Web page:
Jim Pitts
Texas House
Waxahachie Republican

MVP - House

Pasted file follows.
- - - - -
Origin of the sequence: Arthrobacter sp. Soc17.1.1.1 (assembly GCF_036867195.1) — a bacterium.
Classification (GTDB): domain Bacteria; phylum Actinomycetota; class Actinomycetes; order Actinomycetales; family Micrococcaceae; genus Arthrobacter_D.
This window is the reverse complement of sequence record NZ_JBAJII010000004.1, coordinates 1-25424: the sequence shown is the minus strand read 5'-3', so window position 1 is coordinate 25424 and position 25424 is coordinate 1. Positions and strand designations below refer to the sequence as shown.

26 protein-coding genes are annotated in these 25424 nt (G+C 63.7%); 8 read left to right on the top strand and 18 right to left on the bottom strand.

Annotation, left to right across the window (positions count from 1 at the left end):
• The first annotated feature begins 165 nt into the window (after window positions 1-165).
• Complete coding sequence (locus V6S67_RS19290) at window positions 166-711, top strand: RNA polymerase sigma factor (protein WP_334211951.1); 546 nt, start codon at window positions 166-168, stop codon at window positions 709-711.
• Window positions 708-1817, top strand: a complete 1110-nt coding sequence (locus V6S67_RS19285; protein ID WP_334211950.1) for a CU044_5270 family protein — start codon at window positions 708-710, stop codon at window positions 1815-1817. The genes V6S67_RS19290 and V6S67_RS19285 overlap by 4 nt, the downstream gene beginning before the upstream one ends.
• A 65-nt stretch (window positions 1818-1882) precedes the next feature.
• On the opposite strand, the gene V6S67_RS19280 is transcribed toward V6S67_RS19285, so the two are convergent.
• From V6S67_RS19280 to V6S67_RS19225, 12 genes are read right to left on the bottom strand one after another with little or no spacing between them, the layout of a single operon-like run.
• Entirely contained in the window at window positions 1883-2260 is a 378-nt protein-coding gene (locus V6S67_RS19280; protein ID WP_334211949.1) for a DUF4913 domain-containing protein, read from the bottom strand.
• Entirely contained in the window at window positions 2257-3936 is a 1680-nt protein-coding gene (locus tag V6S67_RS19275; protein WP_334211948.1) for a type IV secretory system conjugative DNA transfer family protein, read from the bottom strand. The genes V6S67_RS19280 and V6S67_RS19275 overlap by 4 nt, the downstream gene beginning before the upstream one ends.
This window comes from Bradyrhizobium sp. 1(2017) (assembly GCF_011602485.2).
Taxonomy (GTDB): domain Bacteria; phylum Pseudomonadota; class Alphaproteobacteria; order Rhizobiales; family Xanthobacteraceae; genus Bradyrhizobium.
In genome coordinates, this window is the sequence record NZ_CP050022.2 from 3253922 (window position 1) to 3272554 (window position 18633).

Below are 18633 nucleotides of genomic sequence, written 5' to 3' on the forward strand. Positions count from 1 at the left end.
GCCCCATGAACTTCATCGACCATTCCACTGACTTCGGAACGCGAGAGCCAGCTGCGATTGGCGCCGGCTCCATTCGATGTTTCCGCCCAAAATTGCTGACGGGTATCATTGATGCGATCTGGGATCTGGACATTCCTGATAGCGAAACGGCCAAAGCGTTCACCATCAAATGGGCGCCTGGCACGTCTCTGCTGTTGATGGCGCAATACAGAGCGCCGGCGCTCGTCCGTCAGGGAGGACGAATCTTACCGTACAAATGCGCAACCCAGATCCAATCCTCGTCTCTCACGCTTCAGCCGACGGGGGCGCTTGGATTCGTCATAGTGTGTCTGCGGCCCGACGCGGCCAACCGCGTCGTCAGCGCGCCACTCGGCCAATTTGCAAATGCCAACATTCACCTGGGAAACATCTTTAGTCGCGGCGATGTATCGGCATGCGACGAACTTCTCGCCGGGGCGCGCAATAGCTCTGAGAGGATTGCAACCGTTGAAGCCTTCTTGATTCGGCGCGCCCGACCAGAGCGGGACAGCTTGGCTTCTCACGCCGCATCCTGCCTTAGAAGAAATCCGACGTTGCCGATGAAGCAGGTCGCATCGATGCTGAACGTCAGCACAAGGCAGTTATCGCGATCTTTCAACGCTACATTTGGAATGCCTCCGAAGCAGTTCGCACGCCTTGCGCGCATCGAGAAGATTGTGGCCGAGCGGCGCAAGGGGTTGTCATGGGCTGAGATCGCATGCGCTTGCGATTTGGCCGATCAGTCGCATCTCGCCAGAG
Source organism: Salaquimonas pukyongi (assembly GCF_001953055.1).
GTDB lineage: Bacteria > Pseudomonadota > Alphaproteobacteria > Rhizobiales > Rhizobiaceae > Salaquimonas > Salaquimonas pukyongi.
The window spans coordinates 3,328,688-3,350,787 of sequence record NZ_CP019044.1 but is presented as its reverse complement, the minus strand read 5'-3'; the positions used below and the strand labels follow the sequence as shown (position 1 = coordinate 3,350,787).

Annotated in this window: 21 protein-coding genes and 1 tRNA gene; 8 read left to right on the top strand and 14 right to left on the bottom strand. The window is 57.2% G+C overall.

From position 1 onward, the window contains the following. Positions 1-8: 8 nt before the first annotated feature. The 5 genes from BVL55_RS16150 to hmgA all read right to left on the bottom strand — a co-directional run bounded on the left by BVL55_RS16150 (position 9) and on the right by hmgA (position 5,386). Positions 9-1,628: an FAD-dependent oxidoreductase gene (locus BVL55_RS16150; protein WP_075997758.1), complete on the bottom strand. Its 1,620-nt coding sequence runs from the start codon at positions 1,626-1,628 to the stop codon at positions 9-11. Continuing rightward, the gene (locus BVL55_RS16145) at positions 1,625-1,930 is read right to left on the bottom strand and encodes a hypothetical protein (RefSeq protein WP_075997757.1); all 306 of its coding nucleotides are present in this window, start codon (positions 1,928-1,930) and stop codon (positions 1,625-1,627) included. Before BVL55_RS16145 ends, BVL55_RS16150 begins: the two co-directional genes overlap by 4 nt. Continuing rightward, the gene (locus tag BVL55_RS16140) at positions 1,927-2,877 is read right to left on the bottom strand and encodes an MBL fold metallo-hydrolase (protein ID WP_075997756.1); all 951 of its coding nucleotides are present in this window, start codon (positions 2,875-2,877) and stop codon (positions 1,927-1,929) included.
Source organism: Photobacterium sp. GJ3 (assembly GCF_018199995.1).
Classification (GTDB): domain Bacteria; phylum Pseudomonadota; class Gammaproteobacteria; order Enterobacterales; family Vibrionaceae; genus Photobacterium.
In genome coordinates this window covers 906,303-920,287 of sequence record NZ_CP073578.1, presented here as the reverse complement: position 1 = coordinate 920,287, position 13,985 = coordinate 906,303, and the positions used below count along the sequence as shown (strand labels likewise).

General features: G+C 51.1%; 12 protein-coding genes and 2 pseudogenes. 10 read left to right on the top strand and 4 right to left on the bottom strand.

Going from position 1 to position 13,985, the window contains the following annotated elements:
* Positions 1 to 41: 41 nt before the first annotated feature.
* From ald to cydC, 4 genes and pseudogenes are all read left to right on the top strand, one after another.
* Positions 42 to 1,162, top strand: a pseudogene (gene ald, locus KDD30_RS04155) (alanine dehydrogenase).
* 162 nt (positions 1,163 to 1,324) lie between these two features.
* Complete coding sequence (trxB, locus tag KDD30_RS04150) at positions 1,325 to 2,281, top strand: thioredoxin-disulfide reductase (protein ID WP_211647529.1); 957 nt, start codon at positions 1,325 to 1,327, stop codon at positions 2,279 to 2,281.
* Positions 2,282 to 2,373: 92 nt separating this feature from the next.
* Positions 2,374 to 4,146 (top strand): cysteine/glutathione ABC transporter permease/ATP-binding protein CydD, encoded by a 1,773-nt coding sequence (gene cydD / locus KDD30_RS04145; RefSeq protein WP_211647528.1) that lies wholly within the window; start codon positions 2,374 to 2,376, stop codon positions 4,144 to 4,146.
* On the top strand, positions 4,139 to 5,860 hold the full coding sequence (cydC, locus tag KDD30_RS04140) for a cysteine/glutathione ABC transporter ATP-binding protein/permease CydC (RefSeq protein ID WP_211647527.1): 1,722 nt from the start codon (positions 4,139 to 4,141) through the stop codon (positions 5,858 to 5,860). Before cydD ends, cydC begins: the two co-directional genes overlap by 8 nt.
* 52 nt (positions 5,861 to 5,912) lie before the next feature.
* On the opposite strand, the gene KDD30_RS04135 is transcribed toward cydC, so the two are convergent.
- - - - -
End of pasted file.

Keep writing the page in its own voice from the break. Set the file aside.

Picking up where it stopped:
Jim Pitts arguably had the most challenging job at the Capitol this year - charged with the task of drafting a state budget that could pass a House with its first GOP supermajority without irreparable damages to the state's system of public education. But the 18-year House veteran who's chaired the Appropriations Committee during three of the last four regular sessions reaffirmed his reputation as the king of high-wire juggling on the strength of the best performance possible with the meager hand he'd been dealt. Pitts adjusted his objectives to a landscape that had shifted dramatically and produced a budget that was a true sign of the times with deep reductions in spending that allowed a record number of fellow Republicans in the House to uphold their vows to oppose new and higher taxes no matter how deep the budget hole grew. But Pitts used the committee process to push the envelope to see how far he could go without triggering an uprising in a chamber where conservatives had rung in 2011 by attempting to oust the speaker who'd delegated more power to him than any other state representative for the second consecutive session. Pitts sought to minimize the pain of cuts that were inevitable by pressing initially for the use of more Rainy Day Fund reserve money than Governor Rick Perry or the House as a whole seemed to favor. But after negotiating a compromise with the governor on a Rainy Day Fund infusion to close a significant gap in the current budget, Pitts deferred to the will of the House the way Speaker Joe Straus had promised to do and drew the line on additional spending from the state savings account. Pitts stressed the need for a budget with bipartisan support even though he knew that was highly unlikely under the tea party's watchful and threatening eye in the aftermath of a conservative avalanche at the polls last year. But it was the right thing to do in an ideal world - and that would be Pitts' starting point at each critical juncture before taking whatever reality afforded. Pitts had to adapt - and he did so with predictable grace and the non-threatening kind of leadership to which the lower chamber has grown accustomed with him at the helm of the budget process. Pitts didn't blink until he was ready - and the House didn't seem to get run over by the Senate like it often has in the negotiating process on the paramount issue that the Legislature faces every two years. Pitts hasn't had the job security as the House's lead budget writer that Senate counterpart Steve Ogden enjoys. Pitts scored the appropriations post initially in 2005 with an appointment from then-Speaker Tom Craddick at a time when the job had opened unexpectedly after his budget-writing predecessor was ousted at the polls the previous year. But Pitts was booted as budget chair in early 2007 after having the audacity to challenge Craddick in the race for House speaker at the start of the session that year. Instead of attempting to get the job back through absolution and forgiveness, Pitts rallied behind Straus when he ousted Craddick from the speaker's office in early 2009. While Pitts has been a lock for appropriations chairman with Straus at the House helm, he demonstrated more than ever this year that he's more than qualified for the chamber's second most powerful position aside from the speaker himself.